They flooded downtown D.C. holding patriotic flags and signs, a mass of Americans filling the streets to show their support for the president. The media would ignore them, of course -- but the sea of Million MAGA marchers, like the dozens of campaign rallies leading up to the election, would be hard to overlook. Chants of "Count every vote!" rang out -- a cry echoed in courtrooms across the states, where the Trump campaign fights on. Whether his efforts will be enough to save his presidency, no one knows. But could they save an election system bogged down by doubts and questions? That, in the long run, may be just as important.
"It's going to be that I got 74 million votes, and I lost?" an incredulous President Trump told columnist Michael Goodwin. "It's not possible." Not since Grover Cleveland's reelection campaign in 1888, the Federalist confirms, "has a sitting president won more votes the second time around and still lost, which is one reason he successfully ran again four years later. To put this in perspective, Obama lost five million votes between his 2008 and 2012 elections. He is the only president to have lost voters and still won re-election."
At the end of the day, President Trump shrugged, "I can't tell you what's going to happen." But, he said, "it's hard to come to terms [with the results] when they won't let your poll watchers in to observe [the counting]." And that counting is especially important now, with less than 70,000 votes separating the candidates across the handful of deciding states. With concerns about the voting systems and ballot dumps swirling, it's no wonder 70 percent of Republicans don't believe the results have been free and fair.
Late Friday, Federal Election Commission (FEC) Chair Trey Trainor confirmed those fears, telling Americans, "I do believe that there is voter fraud taking place in these [contested areas]. Otherwise, they would allow observers to go in." Our whole political system, he insisted, "is based upon transparency to avoid the appearance of corruption." If the law isn't followed, Trainor agreed, then the outcome is "illegitimate." These allegations by the Trump campaign, Trainor said, are "very valid," and they need to be "fully vetted" by the courts.
Meanwhile, concerns continue to swirl around Dominion Voting Systems -- not just about the millions of votes the president argued had been deleted in a "glitch," but also about the company's ideological leanings. Reporters dug through the FEC's financial reports and discovered 96 of the company's staffers had donated to the Democrats' 2020 political cause. Only four percent of Dominion employees gave to Republicans -- raising plenty of eyebrows about the machines' "malfunctions." The storyline sounded even fishier when Rudy Giuliani pointed out that the head of the machines' software company, Smartmatic -- Peter Neffenger -- is part of Biden's transition team.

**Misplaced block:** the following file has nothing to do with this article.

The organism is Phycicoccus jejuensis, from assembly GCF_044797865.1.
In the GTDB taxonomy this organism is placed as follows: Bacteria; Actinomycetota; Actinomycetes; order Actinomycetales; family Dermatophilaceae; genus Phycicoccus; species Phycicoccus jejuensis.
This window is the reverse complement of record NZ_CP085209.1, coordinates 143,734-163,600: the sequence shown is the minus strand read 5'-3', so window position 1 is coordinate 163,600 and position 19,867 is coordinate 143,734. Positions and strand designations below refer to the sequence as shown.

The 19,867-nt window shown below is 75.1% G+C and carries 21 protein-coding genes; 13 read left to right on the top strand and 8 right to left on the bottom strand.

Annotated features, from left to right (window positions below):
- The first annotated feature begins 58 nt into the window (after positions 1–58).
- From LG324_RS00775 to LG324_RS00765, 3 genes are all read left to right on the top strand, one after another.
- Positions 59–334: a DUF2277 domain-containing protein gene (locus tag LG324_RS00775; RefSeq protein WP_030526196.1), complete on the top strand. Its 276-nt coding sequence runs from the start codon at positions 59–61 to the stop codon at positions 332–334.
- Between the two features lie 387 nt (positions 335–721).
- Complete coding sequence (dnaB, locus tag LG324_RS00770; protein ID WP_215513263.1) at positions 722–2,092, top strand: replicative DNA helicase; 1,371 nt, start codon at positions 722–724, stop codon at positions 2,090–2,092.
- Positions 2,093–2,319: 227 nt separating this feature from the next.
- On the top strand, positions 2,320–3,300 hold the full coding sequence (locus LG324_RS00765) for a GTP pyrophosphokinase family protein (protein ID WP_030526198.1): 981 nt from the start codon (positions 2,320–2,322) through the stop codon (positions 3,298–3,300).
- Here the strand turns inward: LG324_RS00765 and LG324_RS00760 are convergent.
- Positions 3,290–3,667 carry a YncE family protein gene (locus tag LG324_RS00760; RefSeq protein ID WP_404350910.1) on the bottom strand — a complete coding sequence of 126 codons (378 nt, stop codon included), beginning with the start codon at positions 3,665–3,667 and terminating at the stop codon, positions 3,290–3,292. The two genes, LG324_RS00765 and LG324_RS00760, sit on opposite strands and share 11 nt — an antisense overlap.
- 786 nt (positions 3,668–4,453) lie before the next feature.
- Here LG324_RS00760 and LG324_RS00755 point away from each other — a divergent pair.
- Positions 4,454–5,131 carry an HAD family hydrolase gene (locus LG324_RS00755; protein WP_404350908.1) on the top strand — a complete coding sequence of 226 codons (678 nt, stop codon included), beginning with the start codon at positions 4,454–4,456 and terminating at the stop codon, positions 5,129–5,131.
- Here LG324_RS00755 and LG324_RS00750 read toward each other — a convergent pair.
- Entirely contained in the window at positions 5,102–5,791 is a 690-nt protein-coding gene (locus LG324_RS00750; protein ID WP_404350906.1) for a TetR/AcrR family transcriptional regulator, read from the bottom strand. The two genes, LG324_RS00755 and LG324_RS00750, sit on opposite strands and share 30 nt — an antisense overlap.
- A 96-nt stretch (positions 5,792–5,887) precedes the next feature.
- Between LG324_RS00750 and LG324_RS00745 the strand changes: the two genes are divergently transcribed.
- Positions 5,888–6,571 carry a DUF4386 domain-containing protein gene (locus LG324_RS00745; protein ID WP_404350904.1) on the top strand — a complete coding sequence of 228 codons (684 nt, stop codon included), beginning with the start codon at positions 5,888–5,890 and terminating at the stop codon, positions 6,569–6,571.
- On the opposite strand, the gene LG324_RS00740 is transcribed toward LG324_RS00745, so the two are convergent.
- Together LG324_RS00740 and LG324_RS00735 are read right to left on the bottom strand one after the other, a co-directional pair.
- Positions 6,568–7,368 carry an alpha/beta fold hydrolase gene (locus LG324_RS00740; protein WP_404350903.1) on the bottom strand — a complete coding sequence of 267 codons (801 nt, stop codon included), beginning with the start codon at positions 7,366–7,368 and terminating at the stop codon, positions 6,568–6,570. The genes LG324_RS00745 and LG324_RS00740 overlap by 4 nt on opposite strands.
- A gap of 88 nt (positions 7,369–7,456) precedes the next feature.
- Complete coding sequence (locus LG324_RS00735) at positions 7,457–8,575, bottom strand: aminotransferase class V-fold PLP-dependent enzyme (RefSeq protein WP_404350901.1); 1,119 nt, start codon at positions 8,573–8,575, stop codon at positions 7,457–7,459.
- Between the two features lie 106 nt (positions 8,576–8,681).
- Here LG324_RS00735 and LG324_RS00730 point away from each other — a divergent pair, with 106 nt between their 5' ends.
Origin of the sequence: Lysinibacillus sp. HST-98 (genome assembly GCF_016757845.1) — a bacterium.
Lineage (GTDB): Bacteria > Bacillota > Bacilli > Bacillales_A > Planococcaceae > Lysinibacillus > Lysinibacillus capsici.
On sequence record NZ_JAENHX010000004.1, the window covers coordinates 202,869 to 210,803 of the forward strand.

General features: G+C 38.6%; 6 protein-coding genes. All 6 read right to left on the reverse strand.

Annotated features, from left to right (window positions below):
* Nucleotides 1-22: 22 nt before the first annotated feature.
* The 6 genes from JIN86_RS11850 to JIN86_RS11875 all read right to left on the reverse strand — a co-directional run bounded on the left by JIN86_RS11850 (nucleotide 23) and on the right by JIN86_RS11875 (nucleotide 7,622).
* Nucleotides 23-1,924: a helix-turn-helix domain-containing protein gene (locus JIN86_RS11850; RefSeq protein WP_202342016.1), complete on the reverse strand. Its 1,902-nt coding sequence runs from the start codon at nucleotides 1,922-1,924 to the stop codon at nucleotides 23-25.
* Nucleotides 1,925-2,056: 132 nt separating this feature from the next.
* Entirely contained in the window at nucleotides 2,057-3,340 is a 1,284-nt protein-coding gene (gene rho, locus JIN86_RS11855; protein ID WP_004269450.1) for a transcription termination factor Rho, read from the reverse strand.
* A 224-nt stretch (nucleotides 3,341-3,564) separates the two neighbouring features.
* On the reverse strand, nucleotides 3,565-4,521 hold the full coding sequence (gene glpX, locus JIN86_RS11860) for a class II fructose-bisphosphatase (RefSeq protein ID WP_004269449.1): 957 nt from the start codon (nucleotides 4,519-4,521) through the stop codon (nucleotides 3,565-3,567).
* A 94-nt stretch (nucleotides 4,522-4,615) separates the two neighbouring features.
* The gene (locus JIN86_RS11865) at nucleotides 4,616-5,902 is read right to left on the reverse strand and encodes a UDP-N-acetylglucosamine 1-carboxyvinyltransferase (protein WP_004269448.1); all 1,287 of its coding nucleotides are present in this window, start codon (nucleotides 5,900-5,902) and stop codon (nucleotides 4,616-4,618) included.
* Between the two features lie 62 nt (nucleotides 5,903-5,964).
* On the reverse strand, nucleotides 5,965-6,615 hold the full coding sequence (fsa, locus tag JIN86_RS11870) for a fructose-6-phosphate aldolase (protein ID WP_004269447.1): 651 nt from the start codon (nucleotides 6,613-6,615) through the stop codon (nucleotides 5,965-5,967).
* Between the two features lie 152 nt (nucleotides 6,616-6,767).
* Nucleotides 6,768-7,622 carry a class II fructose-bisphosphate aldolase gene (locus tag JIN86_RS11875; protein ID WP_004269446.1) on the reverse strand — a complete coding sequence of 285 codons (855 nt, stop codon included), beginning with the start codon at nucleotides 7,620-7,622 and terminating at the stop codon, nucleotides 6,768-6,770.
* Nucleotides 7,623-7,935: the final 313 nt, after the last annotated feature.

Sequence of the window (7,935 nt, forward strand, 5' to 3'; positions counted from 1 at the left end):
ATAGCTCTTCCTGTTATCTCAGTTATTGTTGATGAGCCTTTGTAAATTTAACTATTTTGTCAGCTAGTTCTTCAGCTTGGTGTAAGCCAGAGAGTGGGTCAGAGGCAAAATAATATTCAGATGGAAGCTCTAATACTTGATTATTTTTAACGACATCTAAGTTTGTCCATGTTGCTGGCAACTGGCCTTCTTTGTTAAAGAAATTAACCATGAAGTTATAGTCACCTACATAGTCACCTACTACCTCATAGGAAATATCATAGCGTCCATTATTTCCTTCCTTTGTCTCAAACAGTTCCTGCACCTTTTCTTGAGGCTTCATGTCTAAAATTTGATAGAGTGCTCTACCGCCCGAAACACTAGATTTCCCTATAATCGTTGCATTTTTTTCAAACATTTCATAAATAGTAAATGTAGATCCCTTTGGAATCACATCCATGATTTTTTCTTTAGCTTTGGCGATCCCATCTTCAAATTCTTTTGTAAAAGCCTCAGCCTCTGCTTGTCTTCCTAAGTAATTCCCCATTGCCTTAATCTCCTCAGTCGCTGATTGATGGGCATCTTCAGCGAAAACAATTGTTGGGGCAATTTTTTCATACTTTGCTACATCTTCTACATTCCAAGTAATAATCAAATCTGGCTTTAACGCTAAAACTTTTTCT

Twenty-eight states used those voting machines. "Beyond this election," Giuliani argued, "this whole thing has to be examined as a national security matter. The governors who gave contracts to this company never bothered to do any due diligence."
Other things, experts say, just plain don't add up. Pollster Patrick Basham, who's British, continues to maintain that the election was "stolen." In a column for a U.K. newspaper, he points to Biden's unusual numbers in certain cities. How curious, he writes, that "Biden underperformed Hillary Clinton in every major metro area around the country, save for Milwaukee, Detroit, Atlanta, and Philadelphia." In some cases, he said, citing analyst Robert Barnes, in these "big cities in swing states run by Democrats...the vote even exceeded the number of registered voters."
For now, conservatives are taking consolation in the biggest upsets of the year: the GOP's incredible gains in the House. When all is said and done, Republicans could be within five seats of the majority -- a far cry from the shellacking the media predicted. Fourteen races are still being certified, but on Friday, Republican Young Kim (R) managed to flip another Democratic seat in California. Judging by the GOP's numbers in the districts that haven't been called, Speaker Nancy Pelosi (D-Calif.) could be looking at the smallest House majority in 100 years.
Inside the party, angry finger-pointers are everywhere. "Progressives refuse to take any responsibility," the editors of the Wall Street Journal explain -- and yet, their radical policies are almost certainly to blame. "House Democrats turned sharply leftward in the last two years as they indulged progressive priorities across the policy spectrum." The result? Republican candidates had a field day with political ads, blasting every bit of their extreme agenda: "socialism, defunding the police, raising taxes, and eliminating oil and gas drilling." If they didn't know it before, Democrats know it now: Americans don't want what the far-Left is selling. And if Pelosi and company ignore that fact, 2022 is another wake-up call in the making.